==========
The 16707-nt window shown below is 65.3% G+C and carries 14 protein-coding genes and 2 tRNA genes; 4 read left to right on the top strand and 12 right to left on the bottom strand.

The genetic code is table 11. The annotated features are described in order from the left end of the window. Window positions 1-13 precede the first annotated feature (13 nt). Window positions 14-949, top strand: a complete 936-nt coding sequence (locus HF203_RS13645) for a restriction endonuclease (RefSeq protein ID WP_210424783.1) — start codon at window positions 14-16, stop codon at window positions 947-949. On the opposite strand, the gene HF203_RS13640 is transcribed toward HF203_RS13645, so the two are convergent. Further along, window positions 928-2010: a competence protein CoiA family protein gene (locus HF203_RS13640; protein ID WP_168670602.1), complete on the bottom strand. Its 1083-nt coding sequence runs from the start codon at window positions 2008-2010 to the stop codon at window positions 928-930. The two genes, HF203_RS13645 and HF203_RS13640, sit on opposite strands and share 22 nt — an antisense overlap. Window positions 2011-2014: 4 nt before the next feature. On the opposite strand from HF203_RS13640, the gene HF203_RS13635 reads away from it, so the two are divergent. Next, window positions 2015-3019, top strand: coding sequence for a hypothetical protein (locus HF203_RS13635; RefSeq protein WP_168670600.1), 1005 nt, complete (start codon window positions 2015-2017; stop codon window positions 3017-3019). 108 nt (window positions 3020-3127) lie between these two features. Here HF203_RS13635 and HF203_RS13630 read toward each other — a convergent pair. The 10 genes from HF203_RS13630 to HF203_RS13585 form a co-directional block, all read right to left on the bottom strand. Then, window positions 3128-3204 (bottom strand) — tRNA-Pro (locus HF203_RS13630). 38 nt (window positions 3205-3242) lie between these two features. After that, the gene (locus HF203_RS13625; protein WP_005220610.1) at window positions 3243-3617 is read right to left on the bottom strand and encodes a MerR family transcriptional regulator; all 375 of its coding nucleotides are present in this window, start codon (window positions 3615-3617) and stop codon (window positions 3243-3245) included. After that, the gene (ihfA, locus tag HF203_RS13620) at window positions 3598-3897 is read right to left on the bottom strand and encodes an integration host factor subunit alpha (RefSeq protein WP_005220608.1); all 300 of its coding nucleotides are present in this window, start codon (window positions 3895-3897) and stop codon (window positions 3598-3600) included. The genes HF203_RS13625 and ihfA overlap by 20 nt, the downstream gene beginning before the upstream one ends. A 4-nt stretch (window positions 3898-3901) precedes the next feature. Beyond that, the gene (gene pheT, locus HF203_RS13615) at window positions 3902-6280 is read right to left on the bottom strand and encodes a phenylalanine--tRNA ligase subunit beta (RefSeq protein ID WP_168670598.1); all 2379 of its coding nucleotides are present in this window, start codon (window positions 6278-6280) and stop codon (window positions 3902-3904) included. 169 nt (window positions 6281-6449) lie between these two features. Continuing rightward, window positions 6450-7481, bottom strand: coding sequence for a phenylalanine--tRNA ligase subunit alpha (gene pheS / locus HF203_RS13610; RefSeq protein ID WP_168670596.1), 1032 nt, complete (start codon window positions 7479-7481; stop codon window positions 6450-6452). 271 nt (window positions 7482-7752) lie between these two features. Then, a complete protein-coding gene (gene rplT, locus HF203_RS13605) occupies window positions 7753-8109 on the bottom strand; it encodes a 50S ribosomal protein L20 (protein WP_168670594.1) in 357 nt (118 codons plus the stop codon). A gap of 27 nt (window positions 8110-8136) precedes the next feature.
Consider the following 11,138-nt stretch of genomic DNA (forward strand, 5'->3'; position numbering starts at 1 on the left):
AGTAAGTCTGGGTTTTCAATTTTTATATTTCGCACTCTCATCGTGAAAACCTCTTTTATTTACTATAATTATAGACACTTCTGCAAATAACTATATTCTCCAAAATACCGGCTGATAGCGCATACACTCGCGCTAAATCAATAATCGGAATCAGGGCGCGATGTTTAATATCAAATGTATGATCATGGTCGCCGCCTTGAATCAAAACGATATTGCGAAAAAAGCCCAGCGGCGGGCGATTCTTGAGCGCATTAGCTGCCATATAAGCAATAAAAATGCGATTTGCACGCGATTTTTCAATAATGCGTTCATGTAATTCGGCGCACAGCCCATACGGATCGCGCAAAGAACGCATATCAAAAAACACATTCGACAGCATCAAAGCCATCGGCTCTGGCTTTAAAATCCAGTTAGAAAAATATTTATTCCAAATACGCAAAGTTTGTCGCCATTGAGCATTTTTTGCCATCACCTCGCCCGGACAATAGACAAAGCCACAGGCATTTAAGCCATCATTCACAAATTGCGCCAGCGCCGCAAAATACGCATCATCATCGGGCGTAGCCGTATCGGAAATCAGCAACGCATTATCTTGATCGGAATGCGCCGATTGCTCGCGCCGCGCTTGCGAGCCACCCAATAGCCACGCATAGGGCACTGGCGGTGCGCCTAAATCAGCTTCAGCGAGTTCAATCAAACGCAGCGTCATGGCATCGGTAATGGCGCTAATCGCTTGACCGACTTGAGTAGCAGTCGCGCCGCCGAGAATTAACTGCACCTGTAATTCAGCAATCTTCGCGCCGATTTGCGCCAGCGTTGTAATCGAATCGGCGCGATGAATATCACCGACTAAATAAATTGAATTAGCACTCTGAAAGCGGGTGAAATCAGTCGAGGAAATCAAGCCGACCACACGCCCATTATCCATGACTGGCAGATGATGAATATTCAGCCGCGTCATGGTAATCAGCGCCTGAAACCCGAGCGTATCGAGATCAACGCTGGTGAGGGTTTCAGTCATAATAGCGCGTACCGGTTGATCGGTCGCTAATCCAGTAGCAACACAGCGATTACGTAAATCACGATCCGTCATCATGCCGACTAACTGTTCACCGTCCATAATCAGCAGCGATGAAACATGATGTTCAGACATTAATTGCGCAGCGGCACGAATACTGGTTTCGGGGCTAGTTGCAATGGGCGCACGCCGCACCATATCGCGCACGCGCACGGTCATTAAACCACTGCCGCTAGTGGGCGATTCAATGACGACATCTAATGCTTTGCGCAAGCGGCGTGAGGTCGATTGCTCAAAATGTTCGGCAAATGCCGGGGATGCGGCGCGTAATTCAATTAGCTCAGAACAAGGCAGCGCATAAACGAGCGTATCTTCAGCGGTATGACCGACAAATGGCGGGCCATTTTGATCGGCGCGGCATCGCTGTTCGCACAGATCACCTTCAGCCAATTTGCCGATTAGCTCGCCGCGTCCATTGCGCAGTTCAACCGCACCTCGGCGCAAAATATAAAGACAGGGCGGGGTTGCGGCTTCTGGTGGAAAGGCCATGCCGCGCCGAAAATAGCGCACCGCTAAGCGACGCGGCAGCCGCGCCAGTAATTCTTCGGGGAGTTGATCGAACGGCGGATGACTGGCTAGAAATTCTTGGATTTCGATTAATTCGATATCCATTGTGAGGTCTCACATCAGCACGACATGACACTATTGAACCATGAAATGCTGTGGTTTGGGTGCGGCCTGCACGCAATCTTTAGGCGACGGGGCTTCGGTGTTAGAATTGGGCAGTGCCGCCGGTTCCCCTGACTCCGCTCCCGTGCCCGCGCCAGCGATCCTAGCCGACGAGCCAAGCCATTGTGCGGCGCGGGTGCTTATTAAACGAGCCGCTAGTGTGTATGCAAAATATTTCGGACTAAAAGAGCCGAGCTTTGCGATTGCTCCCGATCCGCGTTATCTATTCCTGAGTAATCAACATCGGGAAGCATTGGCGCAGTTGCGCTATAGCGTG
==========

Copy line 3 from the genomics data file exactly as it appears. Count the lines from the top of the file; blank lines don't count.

Consider the following 11,138-nt stretch of genomic DNA (forward strand, 5'->3'; position numbering starts at 1 on the left):